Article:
Traders work in the New York Stock Exchange (NYSE) in New York, U.S., Nov. 7, 2013. Social network giant Twitter Inc. began trading under the symbol “TWTR” on the New York Stock Exchange and closed at 44.9 dollars on Thursday. (Xinhua/Wang Lei)
The attackers had fully taken over the victims’ accounts, and also changed the email address associated with the account to make it harder for the real user to regain access.
SAN FRANCISCO, July 15 (Xinhua) — A number of high-profile Twitter accounts were simultaneously hacked on Wednesday by attackers to spread a cryptocurrency scam, according to a report by Tech Crunch.
Twitter has responded to the incident in the afternoon. “We are aware of a security incident impacting accounts on Twitter. We are investigating and taking steps to fix it. We will update everyone shortly,” Twitter Support said in a tweet, adding that users may be unable to tweet or reset passwords while they review and address the incident.
The scammer’s website was quickly pulled offline. Kristaps Ronka, chief executive of Namesilo, the domain registrar used by the scammers, told Tech Crunch that the company suspended the domain “on the first report” it received.
The accounts being hacked included technology company @Apple, ride-hailing company @Uber, Democratic presidential candidate @joebiden, Former president @BarackObama, Amazon co-founder @jeffbezos, Tesla and SpaceX founder @elonmusk, Microsoft founder @billgates, and legendary investor @WarrenBuffet. Some of the accounts were quickly back under their owners’ control and the tweets sent out when those accounts were compromised were quickly deleted, the report said.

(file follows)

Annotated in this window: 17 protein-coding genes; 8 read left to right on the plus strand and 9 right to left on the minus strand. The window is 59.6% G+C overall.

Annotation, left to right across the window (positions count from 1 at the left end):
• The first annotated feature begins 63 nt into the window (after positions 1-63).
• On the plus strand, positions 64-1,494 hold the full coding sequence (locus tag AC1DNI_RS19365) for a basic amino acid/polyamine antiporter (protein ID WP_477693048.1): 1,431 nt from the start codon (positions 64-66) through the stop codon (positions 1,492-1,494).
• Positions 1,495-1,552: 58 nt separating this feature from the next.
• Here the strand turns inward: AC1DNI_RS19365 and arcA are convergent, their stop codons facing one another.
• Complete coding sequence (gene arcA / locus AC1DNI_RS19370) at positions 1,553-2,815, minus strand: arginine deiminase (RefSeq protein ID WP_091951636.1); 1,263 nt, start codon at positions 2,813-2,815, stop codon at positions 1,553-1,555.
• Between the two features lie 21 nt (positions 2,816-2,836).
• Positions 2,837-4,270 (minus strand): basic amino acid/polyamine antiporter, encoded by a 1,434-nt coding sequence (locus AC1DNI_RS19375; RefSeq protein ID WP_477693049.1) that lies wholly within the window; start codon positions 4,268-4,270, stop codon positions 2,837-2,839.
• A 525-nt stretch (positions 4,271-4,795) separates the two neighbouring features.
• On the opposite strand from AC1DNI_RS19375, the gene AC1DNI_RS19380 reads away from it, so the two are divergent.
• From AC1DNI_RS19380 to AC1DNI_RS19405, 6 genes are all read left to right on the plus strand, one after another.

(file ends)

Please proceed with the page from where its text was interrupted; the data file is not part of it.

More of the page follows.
According to the report by Tech Crunch, security researchers found that the attackers had fully taken over the victims’ accounts, and also changed the email address associated with the account to make it harder for the real user to regain access.
Tech Crunch said in the report that these kinds of scams are common. Scammers take over high-profile Twitter accounts using breached or leaked passwords and post messages that encourage users to post their cryptocurrency funds to a particular address under the guise that they’ll double their “investment.” ■